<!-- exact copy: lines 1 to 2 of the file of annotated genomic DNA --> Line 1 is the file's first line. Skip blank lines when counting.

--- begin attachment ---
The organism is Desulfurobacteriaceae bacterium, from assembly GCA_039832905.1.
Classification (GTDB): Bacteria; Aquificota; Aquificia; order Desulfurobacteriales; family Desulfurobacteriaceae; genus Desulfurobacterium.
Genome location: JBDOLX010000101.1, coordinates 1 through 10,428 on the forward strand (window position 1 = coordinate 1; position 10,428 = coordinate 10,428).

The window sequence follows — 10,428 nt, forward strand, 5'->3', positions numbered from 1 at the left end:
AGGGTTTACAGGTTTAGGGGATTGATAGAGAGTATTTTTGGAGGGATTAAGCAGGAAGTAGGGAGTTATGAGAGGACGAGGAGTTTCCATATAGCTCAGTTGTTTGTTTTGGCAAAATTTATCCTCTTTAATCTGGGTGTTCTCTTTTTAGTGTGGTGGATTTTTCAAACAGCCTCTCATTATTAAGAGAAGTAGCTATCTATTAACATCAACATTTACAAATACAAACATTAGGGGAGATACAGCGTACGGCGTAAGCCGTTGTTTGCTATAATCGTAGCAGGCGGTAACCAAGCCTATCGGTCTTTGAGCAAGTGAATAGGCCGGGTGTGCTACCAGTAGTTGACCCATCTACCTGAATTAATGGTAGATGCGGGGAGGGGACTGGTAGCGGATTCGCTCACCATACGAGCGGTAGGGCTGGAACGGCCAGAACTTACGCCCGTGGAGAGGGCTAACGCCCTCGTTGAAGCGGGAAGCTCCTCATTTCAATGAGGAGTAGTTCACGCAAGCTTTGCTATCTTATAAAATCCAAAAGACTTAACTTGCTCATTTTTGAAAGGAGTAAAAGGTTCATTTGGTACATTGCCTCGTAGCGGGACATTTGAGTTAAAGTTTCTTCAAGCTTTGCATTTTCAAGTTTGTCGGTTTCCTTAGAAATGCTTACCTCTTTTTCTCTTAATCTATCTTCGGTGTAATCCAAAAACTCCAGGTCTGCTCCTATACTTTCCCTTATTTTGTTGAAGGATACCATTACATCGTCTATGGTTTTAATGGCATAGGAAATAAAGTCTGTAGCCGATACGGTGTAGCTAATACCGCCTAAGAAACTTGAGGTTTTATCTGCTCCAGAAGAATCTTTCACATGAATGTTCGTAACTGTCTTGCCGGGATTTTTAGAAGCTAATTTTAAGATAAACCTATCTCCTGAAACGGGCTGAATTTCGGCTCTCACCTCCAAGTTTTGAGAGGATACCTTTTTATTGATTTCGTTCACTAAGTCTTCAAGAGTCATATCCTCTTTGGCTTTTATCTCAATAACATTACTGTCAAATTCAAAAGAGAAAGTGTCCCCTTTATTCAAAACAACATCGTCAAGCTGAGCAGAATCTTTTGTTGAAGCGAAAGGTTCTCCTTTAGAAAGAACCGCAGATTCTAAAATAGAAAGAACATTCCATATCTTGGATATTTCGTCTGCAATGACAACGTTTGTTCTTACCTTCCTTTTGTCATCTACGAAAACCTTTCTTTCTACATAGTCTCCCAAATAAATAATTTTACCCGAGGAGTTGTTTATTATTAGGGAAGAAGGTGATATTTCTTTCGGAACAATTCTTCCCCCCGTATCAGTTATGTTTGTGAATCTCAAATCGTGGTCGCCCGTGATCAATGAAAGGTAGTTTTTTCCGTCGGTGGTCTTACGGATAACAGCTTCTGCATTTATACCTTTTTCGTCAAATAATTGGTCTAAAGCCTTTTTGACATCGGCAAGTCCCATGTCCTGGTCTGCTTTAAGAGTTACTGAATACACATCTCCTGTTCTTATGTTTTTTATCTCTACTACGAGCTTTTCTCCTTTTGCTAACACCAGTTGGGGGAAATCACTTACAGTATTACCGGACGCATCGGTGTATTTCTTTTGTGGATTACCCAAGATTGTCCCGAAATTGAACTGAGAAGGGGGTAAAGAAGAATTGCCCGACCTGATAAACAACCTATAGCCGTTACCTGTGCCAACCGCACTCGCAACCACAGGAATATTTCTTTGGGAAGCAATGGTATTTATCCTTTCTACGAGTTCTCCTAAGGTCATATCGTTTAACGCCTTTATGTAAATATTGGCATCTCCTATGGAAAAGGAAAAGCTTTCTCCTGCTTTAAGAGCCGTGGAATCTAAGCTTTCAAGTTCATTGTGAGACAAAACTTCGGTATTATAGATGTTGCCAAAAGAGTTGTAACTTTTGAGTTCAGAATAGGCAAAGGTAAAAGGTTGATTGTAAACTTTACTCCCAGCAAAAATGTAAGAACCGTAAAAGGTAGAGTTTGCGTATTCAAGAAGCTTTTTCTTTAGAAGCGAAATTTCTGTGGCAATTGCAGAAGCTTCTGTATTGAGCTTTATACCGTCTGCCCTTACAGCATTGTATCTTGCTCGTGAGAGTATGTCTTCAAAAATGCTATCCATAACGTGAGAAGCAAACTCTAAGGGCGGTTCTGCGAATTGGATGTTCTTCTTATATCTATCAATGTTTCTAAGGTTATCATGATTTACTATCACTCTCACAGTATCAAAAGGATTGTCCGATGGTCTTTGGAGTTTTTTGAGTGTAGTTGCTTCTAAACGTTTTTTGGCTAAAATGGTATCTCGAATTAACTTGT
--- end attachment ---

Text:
The organism is Desulfurobacteriaceae bacterium, from assembly GCA_039832905.1.
Classification (GTDB): Bacteria; Aquificota; Aquificia; order Desulfurobacteriales; family Desulfurobacteriaceae; genus Desulfurobacterium.